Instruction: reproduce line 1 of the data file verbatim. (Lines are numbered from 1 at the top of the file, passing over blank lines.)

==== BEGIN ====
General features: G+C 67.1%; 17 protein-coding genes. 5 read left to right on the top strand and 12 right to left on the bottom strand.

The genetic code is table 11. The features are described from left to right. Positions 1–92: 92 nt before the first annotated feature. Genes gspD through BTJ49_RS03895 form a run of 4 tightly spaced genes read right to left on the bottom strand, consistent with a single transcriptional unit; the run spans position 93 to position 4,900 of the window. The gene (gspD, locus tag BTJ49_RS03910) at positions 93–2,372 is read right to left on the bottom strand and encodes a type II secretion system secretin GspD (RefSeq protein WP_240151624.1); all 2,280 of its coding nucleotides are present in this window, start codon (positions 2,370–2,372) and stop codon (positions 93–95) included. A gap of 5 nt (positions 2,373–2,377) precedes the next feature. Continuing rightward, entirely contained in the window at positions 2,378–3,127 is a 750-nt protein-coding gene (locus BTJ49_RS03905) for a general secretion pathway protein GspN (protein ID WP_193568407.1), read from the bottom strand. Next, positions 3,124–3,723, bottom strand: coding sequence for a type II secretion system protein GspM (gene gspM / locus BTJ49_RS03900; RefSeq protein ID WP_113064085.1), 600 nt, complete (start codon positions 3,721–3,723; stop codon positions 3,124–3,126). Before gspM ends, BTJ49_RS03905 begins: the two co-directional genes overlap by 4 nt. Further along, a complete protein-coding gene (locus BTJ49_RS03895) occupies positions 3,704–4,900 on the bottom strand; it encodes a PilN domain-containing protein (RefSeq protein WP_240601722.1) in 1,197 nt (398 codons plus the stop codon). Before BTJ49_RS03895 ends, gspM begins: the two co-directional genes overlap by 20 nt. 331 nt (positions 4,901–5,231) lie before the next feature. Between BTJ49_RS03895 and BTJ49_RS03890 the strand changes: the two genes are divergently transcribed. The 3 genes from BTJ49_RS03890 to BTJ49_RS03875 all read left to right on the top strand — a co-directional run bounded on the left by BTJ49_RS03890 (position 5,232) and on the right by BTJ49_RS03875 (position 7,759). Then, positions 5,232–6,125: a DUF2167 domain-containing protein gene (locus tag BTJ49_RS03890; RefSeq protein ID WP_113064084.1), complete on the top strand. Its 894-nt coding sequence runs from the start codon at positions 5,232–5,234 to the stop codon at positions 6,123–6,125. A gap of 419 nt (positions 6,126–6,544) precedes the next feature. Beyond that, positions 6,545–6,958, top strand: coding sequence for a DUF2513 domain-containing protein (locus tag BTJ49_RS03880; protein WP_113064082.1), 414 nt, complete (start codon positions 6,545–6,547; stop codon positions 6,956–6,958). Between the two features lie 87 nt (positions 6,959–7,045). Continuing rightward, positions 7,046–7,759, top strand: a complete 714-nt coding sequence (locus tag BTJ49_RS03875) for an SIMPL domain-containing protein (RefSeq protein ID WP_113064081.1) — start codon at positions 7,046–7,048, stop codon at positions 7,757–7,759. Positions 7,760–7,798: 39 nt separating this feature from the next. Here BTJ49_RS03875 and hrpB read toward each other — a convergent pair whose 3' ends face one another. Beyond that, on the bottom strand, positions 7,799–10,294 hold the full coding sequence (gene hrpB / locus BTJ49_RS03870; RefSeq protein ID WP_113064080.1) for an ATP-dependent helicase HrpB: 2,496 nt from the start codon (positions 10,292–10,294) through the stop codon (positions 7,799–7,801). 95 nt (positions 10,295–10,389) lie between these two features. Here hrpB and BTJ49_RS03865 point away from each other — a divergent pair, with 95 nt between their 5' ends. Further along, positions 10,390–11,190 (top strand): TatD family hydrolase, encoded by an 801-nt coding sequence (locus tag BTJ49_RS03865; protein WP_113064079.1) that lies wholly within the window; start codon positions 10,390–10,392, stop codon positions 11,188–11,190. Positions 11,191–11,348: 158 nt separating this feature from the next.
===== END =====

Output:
General features: G+C 67.1%; 17 protein-coding genes. 5 read left to right on the top strand and 12 right to left on the bottom strand.